The States with low police-people ration are also those which are affected by Maoist insurgency. To address the problem, according to Mr Chidambaram, “the first order of business is to enhance the capacity of training institutes in the States to at least double the present capacity and to recruit at least double the number of policemen and women every year”.

He conceded that most States barely have sufficient capacity to impart even basic training to new recruits. The Constitution of India lists law and order as a State subject. Therefore, the bulk of the policing job is the responsibility of State Governments.

What is most important to note is that the Central Bureau of Investigation cannot operate in a State without the consent of the respective Government. Any State Government can withdraw its consent at any time and thus close any case being investigated by the Central agency. This has happened more than once in our country.

The CBI’s jurisdiction is only limited to Union Government employees who draw their salaries from Central funds. The CBI can only conduct an inquiry when a State Government grants permission for an investigation into corruption or other acts of impropriety, on a case to case basis.

Though policing touches the lives of all citizens, no State Government is willing to bring about the much-needed police reforms recommended by the Supreme Court on September 22, 2006.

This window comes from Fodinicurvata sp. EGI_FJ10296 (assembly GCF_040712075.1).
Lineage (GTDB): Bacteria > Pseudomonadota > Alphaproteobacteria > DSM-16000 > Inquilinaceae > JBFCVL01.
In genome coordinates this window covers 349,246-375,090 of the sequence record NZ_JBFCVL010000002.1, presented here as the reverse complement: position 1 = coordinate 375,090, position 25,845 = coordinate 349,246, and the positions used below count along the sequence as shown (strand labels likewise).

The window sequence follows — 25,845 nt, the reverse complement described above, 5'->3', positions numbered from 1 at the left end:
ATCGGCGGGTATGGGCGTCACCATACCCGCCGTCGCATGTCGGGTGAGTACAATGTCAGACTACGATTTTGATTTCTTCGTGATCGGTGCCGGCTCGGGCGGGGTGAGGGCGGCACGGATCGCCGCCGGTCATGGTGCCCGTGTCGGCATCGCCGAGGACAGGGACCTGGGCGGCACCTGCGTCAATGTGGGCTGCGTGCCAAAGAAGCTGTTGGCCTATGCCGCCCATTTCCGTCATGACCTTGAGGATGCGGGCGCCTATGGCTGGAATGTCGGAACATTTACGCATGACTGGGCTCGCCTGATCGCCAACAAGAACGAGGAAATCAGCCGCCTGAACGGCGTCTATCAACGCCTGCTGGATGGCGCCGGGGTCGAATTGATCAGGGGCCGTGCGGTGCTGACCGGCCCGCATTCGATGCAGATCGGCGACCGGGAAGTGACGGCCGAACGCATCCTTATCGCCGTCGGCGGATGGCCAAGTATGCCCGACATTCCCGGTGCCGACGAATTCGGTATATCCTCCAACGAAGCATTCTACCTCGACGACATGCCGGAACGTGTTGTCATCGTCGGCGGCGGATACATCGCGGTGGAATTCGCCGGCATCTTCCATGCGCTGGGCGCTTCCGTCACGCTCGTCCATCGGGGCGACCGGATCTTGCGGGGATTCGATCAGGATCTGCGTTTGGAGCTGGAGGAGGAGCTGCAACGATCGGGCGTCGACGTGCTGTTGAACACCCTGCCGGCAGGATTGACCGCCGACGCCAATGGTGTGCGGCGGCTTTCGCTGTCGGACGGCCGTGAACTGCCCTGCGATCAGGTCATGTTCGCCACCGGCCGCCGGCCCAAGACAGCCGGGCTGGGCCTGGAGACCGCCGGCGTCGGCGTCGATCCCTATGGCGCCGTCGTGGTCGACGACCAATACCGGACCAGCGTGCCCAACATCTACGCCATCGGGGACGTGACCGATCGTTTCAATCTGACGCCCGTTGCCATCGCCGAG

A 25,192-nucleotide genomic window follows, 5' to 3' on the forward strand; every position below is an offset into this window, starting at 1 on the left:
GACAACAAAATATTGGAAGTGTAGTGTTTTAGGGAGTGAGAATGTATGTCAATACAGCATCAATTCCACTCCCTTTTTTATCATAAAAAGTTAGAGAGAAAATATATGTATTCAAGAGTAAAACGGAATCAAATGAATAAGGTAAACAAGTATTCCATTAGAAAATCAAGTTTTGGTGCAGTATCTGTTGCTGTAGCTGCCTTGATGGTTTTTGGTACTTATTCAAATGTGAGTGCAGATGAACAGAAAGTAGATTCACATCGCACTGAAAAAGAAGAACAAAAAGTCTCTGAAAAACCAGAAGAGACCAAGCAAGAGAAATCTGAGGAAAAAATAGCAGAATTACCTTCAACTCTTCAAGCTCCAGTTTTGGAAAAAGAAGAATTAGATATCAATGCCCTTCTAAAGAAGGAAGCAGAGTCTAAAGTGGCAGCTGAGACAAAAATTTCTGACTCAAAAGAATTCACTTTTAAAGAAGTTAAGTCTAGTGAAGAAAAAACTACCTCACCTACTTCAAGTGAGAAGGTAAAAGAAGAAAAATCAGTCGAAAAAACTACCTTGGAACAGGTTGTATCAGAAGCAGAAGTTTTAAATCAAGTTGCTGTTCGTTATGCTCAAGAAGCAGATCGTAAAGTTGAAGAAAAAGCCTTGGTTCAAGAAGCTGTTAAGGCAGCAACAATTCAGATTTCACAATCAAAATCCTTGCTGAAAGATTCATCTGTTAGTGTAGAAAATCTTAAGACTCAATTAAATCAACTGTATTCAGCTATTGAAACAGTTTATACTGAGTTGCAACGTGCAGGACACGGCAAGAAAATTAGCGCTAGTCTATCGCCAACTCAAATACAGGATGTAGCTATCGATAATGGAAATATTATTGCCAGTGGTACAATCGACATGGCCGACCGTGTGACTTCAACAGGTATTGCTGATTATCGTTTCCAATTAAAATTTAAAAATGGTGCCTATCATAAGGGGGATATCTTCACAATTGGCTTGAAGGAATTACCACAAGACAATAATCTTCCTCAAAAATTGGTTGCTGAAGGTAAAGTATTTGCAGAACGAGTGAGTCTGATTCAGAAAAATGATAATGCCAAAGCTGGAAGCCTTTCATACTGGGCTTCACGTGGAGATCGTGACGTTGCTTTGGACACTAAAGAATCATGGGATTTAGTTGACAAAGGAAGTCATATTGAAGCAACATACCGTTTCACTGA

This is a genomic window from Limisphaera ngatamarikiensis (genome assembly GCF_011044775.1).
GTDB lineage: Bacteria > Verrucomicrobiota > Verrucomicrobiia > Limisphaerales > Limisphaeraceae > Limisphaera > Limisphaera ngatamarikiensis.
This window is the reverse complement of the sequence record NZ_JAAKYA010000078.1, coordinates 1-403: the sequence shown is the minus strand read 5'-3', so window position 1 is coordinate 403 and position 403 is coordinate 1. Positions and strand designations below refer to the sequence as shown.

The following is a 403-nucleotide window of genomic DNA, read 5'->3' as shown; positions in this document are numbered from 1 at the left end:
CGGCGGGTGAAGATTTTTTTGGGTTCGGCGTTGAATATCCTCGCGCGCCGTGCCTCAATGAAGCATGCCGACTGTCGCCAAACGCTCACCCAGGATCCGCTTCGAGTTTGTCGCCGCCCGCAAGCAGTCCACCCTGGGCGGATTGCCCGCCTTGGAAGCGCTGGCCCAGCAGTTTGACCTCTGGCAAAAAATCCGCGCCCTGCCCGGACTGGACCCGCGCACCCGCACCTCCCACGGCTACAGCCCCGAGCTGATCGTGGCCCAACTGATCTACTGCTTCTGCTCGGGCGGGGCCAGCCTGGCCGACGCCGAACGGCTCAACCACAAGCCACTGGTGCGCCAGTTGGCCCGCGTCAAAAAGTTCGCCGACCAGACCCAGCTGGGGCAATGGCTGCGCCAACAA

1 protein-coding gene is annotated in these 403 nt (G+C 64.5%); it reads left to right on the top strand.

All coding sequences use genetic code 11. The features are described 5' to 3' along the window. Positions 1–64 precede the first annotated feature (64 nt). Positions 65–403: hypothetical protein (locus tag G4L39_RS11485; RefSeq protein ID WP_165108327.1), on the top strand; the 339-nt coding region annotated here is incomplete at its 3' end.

Justice KT Thomas, chairperson of the Supreme Court-appointed Police Reforms Monitoring Committee, set up in July 2008, has said that not a single State or Union Territory Government wants to lose its power of appointment or transfer of police officers. According to him, he met State politicians who saw no reason in winning elections if they were not allowed to hold on to their power to choose their own police officers.

His committee, without exception, met with “laughing refusals” from State Home Ministers when asked if they would make room for the setting up of a Police Establishment Board. “The reason is very obvious. They laugh and ask me: ‘Why did I win the election if I do not have even the power to decide my own police officers”, he said.

The way things are turning out in different branches of Government presents a dismal picture. One of the four pillars of a democracy is a prompt and effective justice system, which includes the police and the judiciary.

Despite having a mammoth number of commissions, committees and regulatory bodies, the country is going downhill. It is a matter of shame that it has been classified as the 87th most corrupt country in the world with an integrity score of 33 out of 100. The country has been looted by scamsters and the money, running into lakhs of crores, has been salted abroad in secret bank accounts.

The Government should remember that this is not the time to be afraid or timid because the challenges India faces are formidable. It can take up one problem at a time — like illiteracy, corruption, health or education — and focus on it for six months. In five years, it would accomplish what has not been done for the last six decades. But this calls for both courage and commitment, which our Government lacks in ample measure.